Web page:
Authorities on Friday again searched a rugged New Mexico mountain range for a former White House chef reported missing on a solo hike.
The New Mexico State Police Department said they still have no leads on Walter Scheib, who was a White House chef for 11 years and served under former US presidents Bill Clinton and George W. Bush.
Scheib, 61, recently moved from Florida to New Mexico and reportedly went for a hike on Saturday last week in the mountains near the Taos Ski Valley.
His girlfriend reported him missing and police found his car on Tuesday parked at the Yerba Canyon trailhead.
Authorities were using search-and-rescue dogs and helicopters to view areas too rough and remote to reach on foot. The US Air Force and the New Mexico National Guard were assisting in the search.
“We will continue searching until all resources and leads are exhausted,” New Mexico State Police spokeswoman Elizabeth Armijo said.
Scheib, who graduated from New York’s Culinary Institute of America in 1979 and later worked at hotels in Florida and West Virginia, became White House executive chef in April 1994 when then-first lady Hillary Clinton hired him.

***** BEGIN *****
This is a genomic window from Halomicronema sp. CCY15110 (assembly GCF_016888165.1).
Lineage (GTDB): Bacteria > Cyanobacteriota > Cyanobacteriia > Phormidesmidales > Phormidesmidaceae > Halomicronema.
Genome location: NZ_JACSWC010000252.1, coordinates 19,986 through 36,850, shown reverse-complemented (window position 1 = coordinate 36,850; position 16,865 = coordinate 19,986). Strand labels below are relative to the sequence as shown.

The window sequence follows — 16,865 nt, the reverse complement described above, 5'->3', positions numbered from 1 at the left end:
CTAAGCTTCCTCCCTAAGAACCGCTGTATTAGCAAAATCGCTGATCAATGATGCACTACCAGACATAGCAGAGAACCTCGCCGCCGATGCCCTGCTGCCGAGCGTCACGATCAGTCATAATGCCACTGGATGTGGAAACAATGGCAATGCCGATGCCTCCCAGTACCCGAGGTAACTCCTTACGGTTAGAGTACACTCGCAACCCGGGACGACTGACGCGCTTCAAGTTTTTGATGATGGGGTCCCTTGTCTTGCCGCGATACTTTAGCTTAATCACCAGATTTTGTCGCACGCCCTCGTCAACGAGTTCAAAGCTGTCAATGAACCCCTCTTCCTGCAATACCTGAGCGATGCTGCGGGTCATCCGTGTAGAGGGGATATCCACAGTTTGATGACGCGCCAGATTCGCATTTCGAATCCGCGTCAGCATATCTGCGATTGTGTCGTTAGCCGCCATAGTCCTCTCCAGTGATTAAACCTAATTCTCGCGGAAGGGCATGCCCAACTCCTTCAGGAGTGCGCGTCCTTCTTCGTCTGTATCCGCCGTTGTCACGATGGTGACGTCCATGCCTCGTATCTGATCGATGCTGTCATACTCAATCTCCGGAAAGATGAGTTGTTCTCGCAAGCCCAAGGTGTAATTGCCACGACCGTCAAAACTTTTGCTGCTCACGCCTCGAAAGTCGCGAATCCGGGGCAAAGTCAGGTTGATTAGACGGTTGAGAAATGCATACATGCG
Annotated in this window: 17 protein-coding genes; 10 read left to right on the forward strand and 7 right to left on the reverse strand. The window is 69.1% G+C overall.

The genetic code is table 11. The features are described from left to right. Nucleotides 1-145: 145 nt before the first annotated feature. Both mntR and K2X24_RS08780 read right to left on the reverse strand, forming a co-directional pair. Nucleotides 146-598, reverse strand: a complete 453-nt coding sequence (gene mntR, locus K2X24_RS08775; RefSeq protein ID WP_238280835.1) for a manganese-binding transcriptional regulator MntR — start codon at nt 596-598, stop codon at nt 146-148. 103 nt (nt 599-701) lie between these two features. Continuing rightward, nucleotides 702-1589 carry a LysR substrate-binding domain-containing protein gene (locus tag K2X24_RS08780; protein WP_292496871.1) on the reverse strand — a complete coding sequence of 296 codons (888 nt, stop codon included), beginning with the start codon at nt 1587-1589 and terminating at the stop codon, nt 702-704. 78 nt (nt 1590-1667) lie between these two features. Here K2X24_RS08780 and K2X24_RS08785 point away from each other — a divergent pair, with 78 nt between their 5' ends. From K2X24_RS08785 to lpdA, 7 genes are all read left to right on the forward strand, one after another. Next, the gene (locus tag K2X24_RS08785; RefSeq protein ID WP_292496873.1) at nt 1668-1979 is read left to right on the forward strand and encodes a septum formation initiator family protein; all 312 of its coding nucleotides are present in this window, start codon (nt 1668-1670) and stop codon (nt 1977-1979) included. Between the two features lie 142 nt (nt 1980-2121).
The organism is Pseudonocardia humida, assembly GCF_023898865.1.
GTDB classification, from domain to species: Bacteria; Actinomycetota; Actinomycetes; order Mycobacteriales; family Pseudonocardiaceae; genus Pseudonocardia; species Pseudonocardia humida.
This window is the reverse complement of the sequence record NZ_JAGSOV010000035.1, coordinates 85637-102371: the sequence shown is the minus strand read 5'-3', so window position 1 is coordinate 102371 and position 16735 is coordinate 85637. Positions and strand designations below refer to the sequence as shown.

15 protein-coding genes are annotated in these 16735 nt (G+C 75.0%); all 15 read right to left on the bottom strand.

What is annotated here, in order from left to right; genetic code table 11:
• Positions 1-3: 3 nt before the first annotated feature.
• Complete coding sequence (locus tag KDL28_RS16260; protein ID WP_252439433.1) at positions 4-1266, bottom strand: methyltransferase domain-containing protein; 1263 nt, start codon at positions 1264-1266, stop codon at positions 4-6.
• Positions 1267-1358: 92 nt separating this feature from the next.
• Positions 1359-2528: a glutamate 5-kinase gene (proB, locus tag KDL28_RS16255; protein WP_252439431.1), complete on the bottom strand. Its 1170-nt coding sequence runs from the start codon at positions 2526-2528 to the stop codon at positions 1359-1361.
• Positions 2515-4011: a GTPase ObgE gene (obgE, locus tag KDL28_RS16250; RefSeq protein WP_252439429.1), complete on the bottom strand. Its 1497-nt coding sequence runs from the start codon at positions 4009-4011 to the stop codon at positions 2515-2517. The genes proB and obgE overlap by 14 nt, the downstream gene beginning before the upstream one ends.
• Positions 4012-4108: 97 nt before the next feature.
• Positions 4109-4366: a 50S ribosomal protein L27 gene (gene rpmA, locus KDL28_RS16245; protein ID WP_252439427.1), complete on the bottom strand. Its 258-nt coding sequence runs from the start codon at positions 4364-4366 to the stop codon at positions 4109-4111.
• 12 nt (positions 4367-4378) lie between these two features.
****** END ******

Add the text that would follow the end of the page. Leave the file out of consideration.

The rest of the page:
He was in charge of a full-time staff of five and oversaw a part-time staff of 20.
Scheib was known for his creation of a distinctly US style of cuisine for the White House.
His creations were served to many world leaders including former British prime minister Tony Blair, former French president Jacques Chirac, former Mexican president Vicente Fox, former South African president Nelson Mandela and former Russian president Boris Yeltsin.
Scheib left the White House in 2005 when Laura Bush let him go.
He became a food consultant and speaker and appeared on the Food Network’s Iron Chef show in 2006.
Scheib also wrote a book about his experiences entitled White House Chef: Eleven Years, Two Presidents, One Kitchen. It was published in 2007.
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